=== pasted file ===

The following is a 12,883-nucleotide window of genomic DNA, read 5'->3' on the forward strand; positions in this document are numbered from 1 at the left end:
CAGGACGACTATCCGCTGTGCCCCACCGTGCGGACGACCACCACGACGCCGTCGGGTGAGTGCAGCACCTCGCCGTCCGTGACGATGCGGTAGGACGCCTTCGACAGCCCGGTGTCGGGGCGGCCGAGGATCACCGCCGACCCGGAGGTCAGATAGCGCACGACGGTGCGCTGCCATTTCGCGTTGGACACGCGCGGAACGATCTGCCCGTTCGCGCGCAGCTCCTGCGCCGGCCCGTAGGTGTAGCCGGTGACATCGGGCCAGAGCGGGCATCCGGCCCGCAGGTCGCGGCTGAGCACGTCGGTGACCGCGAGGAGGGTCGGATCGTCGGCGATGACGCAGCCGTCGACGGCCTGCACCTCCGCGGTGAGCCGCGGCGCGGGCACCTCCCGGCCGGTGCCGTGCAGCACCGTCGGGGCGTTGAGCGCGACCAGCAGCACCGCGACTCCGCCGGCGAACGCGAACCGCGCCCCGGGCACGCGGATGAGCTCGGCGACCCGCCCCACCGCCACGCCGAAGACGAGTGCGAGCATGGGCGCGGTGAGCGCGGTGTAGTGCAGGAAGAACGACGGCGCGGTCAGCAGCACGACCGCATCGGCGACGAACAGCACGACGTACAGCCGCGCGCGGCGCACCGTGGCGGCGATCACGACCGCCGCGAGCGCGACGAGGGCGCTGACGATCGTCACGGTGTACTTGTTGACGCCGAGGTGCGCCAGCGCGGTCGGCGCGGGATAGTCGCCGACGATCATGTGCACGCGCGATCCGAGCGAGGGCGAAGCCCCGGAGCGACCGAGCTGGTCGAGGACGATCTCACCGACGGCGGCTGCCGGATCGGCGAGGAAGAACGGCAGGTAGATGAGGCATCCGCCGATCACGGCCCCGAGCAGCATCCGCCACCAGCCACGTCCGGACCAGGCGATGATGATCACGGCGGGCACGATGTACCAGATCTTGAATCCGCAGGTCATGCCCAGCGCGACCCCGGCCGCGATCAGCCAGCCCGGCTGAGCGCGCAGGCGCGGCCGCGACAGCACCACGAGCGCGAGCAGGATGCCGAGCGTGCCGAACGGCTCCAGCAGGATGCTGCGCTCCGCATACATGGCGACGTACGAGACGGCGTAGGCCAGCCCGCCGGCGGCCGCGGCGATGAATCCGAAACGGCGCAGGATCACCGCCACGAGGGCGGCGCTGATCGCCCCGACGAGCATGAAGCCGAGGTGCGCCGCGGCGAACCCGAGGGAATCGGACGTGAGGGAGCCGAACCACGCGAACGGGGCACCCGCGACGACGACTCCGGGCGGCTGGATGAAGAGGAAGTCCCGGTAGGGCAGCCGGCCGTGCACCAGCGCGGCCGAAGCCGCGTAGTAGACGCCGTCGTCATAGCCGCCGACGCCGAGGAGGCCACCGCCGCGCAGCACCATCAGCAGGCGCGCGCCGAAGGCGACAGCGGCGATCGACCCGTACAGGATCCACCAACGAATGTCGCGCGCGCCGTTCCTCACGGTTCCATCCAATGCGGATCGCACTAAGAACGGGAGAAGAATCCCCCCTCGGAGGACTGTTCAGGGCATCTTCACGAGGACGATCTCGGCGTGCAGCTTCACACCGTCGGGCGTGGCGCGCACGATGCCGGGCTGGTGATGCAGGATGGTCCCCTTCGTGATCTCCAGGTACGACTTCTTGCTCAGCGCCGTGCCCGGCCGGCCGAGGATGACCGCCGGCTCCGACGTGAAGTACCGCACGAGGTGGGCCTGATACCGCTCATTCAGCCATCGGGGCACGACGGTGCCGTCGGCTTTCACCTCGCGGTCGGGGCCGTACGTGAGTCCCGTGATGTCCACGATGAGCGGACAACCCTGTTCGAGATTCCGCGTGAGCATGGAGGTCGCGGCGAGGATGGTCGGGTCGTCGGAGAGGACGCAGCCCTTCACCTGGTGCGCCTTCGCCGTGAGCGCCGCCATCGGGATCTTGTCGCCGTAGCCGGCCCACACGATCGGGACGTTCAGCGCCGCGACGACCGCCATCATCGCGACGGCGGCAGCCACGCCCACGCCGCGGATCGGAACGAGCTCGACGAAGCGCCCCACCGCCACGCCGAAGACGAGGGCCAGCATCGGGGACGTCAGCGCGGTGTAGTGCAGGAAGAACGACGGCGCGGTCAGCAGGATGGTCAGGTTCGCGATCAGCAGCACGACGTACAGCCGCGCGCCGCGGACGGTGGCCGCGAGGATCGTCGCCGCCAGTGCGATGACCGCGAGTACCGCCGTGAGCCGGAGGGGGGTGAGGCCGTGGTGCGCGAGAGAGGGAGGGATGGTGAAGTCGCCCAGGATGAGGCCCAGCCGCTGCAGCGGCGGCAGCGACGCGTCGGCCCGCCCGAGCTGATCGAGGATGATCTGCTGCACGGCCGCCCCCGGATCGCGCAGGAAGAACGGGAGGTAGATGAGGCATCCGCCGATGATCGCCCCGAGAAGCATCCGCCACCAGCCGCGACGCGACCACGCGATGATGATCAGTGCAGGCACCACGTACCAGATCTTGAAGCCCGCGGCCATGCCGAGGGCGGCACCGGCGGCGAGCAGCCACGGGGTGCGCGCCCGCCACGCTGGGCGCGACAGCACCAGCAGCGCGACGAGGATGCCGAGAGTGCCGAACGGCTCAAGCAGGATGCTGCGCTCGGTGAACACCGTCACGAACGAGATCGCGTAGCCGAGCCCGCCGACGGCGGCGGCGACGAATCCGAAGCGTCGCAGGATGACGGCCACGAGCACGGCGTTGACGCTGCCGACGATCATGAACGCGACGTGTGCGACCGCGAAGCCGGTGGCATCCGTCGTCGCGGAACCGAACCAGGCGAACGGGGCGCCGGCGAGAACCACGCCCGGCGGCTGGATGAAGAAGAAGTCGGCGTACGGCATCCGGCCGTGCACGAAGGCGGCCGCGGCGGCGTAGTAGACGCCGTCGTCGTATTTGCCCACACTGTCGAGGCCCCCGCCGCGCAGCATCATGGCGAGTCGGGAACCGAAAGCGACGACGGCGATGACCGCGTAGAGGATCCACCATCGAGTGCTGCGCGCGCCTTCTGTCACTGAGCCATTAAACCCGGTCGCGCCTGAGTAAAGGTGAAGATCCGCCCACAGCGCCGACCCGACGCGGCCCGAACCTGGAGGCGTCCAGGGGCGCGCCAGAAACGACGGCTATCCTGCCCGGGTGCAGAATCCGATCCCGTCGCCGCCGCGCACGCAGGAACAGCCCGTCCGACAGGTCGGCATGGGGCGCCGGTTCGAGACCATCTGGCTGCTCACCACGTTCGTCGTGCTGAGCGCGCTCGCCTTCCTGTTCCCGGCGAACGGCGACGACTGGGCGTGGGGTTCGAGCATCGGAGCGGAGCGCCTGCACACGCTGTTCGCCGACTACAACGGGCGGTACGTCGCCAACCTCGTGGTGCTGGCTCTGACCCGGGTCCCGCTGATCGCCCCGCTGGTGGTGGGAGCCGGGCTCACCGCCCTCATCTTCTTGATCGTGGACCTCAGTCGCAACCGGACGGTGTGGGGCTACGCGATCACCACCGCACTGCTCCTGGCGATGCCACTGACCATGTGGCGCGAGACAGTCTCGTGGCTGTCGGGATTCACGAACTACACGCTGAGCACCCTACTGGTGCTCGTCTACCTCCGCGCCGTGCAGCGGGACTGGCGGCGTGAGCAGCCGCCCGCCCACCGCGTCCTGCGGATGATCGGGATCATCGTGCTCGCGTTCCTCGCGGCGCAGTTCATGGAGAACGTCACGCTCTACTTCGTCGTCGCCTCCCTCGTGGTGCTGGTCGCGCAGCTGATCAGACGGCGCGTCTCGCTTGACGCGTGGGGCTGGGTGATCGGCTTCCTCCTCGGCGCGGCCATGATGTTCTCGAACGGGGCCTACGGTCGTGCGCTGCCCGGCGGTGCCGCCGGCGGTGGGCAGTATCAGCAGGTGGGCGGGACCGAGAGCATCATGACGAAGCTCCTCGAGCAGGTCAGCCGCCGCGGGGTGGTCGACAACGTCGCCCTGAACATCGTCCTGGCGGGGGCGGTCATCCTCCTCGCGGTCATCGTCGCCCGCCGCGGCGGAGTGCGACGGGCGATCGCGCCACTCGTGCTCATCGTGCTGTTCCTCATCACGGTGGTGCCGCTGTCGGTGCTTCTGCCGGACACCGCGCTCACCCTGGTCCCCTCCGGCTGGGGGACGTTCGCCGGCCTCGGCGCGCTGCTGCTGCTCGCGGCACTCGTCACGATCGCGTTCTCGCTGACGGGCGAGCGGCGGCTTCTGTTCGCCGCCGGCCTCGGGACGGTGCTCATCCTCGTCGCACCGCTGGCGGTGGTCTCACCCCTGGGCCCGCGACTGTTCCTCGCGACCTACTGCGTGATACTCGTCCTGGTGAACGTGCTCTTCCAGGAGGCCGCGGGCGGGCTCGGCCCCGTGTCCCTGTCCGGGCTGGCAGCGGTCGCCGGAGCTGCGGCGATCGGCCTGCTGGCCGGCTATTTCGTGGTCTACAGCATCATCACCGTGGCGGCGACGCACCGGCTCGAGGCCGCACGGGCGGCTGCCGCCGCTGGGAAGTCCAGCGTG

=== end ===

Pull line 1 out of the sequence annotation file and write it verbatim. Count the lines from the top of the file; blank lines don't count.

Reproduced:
The following is a 12,883-nucleotide window of genomic DNA, read 5'->3' on the forward strand; positions in this document are numbered from 1 at the left end: